It is important to understand that many times, an elderly person who lives at home is afraid of having to go to a nursing home. This person fears losing their independence and as a result, will often try to minimize an emergency situation by saying things like, “Oh, it’s nothing”, or “I’m fine, just give me a minute.” Other times, an elderly person just may not recognize that what they are experiencing is an emergency situation.
The leading cause of death to people over the age of 65, according to the American Red Cross, is falls. Due to decreased reflexes, impaired vision and hearing, medical conditions, such as arthritis, and loss of balance, the elderly are at a higher risk of falling. Falls can result in bones being broken due to weakened and brittle bones that simply accompany older age. Falls require medical assistance to check for any broken bones. It is important that you keep the elderly person lying down if they have fallen, until an ambulance arrives to help. The ambulance crew is trained in the proper ways to move a person to minimize pain, and reduce the chance of hurting them further.
Head injuries are another risk that is greater in the elderly. As we age, brain size decreases. This causes more space in the head between the brain and the skull. The brain can move around more easily, which in turn, increases the risk of brain injury. There are times when an elderly person does not show any sign of a head injury until a few days after the injury has occurred. This is why you should always suspect a head injury if an elderly person has any unexplained behavioral changes, especially if they have recently had a fall or blow to the head.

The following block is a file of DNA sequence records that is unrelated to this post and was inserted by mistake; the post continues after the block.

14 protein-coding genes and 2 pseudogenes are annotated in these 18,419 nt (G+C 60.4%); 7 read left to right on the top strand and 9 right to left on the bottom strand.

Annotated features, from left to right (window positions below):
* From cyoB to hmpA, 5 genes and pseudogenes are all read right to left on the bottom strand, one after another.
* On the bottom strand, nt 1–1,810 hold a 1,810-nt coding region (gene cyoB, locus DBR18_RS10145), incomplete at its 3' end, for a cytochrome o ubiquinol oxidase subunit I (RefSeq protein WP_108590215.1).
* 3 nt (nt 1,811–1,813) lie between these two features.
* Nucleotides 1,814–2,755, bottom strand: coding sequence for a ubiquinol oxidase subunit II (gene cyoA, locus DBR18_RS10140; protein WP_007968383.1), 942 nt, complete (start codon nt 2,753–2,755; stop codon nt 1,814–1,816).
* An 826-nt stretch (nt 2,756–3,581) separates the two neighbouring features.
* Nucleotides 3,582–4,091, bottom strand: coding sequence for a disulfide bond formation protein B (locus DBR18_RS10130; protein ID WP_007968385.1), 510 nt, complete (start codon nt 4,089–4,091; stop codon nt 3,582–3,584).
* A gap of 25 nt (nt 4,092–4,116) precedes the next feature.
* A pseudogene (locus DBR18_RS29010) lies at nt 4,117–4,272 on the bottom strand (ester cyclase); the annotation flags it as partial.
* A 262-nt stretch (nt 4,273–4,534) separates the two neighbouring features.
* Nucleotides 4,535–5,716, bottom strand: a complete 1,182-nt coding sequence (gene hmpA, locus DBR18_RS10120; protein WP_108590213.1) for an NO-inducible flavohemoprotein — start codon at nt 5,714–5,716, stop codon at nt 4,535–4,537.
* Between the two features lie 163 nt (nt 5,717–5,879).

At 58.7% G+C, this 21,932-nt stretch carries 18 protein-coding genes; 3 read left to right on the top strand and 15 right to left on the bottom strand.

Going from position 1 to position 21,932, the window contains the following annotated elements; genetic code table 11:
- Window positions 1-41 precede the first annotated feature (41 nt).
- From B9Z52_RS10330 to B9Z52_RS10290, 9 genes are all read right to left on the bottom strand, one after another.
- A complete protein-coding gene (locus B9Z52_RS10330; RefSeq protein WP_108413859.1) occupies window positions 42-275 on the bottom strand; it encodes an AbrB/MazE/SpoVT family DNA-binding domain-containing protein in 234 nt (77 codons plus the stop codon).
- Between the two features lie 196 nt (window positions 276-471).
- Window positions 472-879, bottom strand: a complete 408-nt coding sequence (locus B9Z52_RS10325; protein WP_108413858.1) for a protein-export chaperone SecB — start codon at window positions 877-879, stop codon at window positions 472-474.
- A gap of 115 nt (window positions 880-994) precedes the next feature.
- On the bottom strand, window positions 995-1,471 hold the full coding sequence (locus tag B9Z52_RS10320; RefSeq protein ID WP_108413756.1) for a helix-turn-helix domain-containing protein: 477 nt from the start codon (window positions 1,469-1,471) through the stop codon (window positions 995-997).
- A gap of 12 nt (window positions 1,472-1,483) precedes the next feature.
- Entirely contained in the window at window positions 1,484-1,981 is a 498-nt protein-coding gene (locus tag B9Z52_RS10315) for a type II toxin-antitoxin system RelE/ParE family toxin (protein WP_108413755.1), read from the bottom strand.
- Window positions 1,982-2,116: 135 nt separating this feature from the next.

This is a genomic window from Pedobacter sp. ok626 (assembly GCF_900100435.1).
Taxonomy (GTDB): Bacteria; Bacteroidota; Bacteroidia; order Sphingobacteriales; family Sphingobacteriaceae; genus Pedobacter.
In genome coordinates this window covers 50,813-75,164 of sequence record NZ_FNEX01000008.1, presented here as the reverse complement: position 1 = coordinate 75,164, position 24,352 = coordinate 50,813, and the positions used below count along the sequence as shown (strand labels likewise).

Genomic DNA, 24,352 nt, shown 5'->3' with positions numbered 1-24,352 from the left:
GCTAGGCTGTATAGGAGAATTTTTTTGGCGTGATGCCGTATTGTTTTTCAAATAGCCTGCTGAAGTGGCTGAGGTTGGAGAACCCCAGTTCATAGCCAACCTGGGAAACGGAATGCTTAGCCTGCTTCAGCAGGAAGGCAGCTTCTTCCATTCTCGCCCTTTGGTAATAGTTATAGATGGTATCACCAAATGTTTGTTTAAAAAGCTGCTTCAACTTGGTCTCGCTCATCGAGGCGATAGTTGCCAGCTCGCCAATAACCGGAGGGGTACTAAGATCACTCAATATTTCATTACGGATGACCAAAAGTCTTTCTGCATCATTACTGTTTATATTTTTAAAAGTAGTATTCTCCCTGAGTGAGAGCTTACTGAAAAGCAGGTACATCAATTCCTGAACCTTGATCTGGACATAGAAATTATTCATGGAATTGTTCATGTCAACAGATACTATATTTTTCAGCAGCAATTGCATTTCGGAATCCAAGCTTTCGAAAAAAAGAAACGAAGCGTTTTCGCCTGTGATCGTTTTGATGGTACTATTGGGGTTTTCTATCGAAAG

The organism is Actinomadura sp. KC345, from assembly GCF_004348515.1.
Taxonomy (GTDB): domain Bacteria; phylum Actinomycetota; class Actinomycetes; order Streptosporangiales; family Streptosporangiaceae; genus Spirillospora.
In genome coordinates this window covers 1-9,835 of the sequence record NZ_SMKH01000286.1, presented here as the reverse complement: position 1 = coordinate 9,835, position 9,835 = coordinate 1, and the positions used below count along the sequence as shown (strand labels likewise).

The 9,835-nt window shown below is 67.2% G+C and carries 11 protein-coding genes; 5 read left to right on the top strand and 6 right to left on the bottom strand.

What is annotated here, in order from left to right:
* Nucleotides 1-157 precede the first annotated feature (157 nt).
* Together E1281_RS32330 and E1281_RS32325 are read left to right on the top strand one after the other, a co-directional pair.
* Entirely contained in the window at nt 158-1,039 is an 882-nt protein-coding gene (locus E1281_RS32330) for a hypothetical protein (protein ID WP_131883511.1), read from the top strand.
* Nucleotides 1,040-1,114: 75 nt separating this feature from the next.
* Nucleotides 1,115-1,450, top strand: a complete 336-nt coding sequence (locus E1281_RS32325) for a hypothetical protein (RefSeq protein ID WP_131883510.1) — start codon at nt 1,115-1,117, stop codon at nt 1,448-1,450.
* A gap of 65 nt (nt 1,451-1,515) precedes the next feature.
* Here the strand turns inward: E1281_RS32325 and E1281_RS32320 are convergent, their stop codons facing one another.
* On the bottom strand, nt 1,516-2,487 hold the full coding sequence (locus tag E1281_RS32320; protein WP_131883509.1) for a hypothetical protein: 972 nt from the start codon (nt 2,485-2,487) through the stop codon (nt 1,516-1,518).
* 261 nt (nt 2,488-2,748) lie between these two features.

Although confusion often accompanies some diseases that are known to affect the elderly, such as Alzheimer’s, confusion in the elderly may signal a medical emergency. For example, an elderly person who has pneumonia may not have a fever, chest pain, or be coughing, but this person may be very confused because they are not getting enough oxygen to their brain. You should never assume that confusion is just a normal part of aging, often times, there is an underlying condition that is causing the confusion.
An elderly person is more susceptible to extremes temperatures. The person may not be able to feel the extreme temperatures because their body can not regulate temperature effectively. This can cause the body temperature to rise or fall very quickly and to dangerous levels. An elderly person’s body retains heat because the ability to sweat is decreased and the circulatory system cannot adjust to heat properly. If you see any signs of a heat related illness in an elderly person, you should take their temperature. If their temperature is above normal, call 9-1-1, or your local emergency number immediately. Slowly cool the person off with a lukewarm sponge bath.